Memory Protest and Contested Time: The Antimonumentos Route in Mexico City


  • Alexandra Délano Alonso Global Studies, The New School
  • Benjamin Nienass Department of Political Science and Law, Montclair State University



Memory, Countermonuments, Protest, Memory activism, Mexico


This article examines the corridor of Antimonumentos (antimonuments) in Mexico City. In a context of more than 110,000 enforced disappearances and hundreds of thousands of deaths since the start of the “war on drug cartels” in 2006, the Antimonumentos are one of the ways in which memory activists seek to mark significant events of violence and state neglect, and expressly confront both the government and society by voicing public demands for justice, accountability, and non-repetition. They occupy public spaces anonymously, without permission, and establish a link between past and present instances of state violence, thereby drawing attention to intersecting forms of violence. We examine how these countermonuments exemplify a protest against a specific regime of temporality, and how they also allow us to reflect on the temporality of protests.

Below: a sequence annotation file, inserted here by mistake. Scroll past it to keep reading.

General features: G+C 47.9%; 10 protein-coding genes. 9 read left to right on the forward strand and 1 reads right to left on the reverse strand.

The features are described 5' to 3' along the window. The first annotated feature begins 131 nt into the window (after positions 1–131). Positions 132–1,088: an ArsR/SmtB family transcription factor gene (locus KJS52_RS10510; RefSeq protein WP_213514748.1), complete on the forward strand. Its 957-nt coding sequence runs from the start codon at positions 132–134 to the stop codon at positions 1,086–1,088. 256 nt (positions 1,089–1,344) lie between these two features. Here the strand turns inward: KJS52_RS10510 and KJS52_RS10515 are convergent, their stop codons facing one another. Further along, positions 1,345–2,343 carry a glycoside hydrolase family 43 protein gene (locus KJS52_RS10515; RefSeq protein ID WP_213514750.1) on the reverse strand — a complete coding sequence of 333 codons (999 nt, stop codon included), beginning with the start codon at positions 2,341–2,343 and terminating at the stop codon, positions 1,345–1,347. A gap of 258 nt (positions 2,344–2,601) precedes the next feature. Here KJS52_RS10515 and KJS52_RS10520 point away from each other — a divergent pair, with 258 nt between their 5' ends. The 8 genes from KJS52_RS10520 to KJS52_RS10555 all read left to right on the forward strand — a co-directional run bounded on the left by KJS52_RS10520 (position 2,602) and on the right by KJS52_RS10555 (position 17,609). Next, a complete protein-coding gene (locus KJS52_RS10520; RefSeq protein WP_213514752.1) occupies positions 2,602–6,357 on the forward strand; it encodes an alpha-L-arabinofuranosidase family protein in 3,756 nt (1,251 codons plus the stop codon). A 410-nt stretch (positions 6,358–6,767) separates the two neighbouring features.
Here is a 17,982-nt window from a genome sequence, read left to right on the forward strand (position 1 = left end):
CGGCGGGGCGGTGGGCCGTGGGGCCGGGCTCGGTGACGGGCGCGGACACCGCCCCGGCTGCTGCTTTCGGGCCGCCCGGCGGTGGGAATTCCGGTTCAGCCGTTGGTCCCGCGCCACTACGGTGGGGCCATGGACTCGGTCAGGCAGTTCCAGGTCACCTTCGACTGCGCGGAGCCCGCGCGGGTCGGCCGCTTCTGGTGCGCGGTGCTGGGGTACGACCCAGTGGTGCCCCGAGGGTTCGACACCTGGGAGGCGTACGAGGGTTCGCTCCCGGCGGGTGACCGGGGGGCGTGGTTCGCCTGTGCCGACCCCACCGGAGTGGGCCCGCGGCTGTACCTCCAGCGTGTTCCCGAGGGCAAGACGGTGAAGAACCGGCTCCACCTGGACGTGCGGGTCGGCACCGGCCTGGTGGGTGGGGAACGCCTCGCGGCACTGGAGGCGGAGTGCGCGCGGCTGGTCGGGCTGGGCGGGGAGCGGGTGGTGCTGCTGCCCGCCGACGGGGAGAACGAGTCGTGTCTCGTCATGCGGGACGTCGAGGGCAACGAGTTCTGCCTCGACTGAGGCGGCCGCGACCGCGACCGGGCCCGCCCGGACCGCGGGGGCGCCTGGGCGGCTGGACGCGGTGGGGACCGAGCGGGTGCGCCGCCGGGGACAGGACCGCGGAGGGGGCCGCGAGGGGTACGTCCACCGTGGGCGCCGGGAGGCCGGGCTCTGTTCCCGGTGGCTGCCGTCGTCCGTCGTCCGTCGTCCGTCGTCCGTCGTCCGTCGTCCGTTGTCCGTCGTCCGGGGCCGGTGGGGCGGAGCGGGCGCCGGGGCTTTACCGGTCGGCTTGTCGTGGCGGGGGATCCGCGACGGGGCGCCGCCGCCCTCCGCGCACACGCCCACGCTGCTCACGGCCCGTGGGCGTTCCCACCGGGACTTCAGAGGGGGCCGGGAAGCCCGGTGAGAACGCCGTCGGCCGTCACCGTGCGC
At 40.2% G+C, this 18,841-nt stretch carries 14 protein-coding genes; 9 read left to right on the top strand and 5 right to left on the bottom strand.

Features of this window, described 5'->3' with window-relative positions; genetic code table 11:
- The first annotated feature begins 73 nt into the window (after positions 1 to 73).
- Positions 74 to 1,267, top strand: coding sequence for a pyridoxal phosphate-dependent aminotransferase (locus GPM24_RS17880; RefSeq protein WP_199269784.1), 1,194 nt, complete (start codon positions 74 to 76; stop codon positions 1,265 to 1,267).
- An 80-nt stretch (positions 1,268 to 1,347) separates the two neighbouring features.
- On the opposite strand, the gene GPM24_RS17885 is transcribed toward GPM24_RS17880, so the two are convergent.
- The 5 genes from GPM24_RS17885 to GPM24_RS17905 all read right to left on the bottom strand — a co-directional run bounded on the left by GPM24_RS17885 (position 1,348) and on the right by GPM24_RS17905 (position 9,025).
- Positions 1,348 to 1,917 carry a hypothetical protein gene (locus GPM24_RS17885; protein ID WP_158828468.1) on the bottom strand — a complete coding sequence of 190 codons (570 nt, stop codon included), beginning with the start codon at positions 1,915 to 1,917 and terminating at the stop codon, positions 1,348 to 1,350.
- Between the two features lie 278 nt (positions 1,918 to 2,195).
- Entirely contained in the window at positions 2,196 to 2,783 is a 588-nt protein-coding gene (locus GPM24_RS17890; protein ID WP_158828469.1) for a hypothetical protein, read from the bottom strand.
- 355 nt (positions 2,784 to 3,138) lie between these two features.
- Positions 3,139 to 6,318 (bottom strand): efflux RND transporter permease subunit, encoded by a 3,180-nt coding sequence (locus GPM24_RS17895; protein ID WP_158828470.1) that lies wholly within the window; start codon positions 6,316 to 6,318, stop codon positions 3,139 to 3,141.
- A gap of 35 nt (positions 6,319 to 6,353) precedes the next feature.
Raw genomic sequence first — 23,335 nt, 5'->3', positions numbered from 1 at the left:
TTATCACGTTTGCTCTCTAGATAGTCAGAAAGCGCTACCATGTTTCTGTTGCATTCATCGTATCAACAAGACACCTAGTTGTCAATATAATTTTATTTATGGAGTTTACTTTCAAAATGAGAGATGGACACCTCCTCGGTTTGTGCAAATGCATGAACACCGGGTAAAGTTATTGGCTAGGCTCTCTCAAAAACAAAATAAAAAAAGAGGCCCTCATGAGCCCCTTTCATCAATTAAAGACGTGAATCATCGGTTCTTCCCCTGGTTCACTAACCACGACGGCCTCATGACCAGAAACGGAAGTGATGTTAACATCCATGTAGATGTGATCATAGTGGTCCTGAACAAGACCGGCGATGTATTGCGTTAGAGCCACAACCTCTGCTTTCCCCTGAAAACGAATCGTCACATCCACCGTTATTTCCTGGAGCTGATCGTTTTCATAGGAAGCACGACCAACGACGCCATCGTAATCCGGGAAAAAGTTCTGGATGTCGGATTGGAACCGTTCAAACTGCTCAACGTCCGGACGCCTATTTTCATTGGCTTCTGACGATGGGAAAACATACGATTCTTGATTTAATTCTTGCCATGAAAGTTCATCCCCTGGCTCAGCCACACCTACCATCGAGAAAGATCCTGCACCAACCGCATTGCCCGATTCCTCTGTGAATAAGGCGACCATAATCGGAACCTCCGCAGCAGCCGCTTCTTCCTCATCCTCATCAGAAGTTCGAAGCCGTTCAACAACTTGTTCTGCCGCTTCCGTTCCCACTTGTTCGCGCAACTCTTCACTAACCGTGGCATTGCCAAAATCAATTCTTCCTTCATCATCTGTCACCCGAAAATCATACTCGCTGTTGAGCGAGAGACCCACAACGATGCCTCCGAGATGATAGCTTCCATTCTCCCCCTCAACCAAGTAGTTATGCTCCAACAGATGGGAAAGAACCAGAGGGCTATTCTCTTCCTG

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How to Cite

Délano Alonso, A., & Nienass, B. (2023). Memory Protest and Contested Time: The Antimonumentos Route in Mexico City. Sociologica, 17(1), 9–23.



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